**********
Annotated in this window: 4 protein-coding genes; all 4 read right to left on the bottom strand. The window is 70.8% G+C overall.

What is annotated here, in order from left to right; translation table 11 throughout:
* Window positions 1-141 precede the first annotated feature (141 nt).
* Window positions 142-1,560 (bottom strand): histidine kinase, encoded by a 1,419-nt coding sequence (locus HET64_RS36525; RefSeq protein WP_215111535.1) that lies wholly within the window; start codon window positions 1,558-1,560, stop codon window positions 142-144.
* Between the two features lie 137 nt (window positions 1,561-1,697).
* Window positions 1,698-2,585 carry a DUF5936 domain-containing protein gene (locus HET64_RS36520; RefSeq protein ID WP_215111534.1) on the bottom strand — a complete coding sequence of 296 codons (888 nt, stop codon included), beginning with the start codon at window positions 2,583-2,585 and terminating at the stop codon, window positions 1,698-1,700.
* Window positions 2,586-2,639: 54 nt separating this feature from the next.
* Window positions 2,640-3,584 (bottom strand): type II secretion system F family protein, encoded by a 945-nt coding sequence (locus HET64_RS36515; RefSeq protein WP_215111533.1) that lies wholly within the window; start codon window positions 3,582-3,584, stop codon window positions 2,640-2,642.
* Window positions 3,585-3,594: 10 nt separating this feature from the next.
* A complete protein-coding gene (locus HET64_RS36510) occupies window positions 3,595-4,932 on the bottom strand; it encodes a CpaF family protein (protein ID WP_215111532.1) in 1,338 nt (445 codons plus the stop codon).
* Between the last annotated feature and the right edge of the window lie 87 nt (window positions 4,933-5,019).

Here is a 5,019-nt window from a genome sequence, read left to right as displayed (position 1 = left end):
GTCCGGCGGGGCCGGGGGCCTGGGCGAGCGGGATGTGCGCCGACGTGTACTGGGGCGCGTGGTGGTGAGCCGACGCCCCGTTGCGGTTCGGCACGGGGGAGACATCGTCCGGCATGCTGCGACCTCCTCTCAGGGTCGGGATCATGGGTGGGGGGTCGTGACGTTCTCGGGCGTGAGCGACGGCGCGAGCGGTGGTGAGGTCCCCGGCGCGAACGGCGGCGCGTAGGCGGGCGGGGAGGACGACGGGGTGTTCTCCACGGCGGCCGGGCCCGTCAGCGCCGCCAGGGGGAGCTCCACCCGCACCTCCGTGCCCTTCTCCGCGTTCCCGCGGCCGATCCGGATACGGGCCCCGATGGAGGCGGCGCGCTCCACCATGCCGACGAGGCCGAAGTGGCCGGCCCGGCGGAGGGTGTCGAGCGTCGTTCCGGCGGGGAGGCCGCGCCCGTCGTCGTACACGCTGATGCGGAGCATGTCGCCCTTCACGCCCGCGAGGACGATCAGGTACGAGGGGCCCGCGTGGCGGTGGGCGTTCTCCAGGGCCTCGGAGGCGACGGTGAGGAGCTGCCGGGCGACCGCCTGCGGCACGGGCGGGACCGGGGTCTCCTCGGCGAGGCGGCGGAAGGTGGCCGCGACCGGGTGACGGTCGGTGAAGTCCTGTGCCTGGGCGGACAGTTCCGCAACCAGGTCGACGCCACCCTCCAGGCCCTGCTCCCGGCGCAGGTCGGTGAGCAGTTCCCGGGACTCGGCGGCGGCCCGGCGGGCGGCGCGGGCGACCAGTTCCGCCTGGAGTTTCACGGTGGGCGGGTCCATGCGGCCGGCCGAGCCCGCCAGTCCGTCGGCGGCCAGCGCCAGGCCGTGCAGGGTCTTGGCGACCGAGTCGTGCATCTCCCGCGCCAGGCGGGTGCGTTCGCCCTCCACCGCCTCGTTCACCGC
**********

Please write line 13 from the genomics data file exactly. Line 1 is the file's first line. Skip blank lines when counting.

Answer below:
GTCCGGCGGGGCCGGGGGCCTGGGCGAGCGGGATGTGCGCCGACGTGTACTGGGGCGCGTGGTGGTGAGCCGACGCCCCGTTGCGGTTCGGCACGGGGGAGACATCGTCCGGCATGCTGCGACCTCCTCTCAGGGTCGGGATCATGGGTGGGGGGTCGTGACGTTCTCGGGCGTGAGCGACGGCGCGAGCGGTGGTGAGGTCCCCGGCGCGAACGGCGGCGCGTAGGCGGGCGGGGAGGACGACGGGGTGTTCTCCACGGCGGCCGGGCCCGTCAGCGCCGCCAGGGGGAGCTCCACCCGCACCTCCGTGCCCTTCTCCGCGTTCCCGCGGCCGATCCGGATACGGGCCCCGATGGAGGCGGCGCGCTCCACCATGCCGACGAGGCCGAAGTGGCCGGCCCGGCGGAGGGTGTCGAGCGTCGTTCCGGCGGGGAGGCCGCGCCCGTCGTCGTACACGCTGATGCGGAGCATGTCGCCCTTCACGCCCGCGAGGACGATCAGGTACGAGGGGCCCGCGTGGCGGTGGGCGTTCTCCAGGGCCTCGGAGGCGACGGTGAGGAGCTGCCGGGCGACCGCCTGCGGCACGGGCGGGACCGGGGTCTCCTCGGCGAGGCGGCGGAAGGTGGCCGCGACCGGGTGACGGTCGGTGAAGTCCTGTGCCTGGGCGGACAGTTCCGCAACCAGGTCGACGCCACCCTCCAGGCCCTGCTCCCGGCGCAGGTCGGTGAGCAGTTCCCGGGACTCGGCGGCGGCCCGGCGGGCGGCGCGGGCGACCAGTTCCGCCTGGAGTTTCACGGTGGGCGGGTCCATGCGGCCGGCCGAGCCCGCCAGTCCGTCGGCGGCCAGCGCCAGGCCGTGCAGGGTCTTGGCGACCGAGTCGTGCATCTCCCGCGCCAGGCGGGTGCGTTCGCCCTCCACCGCCTCGTTCACCGC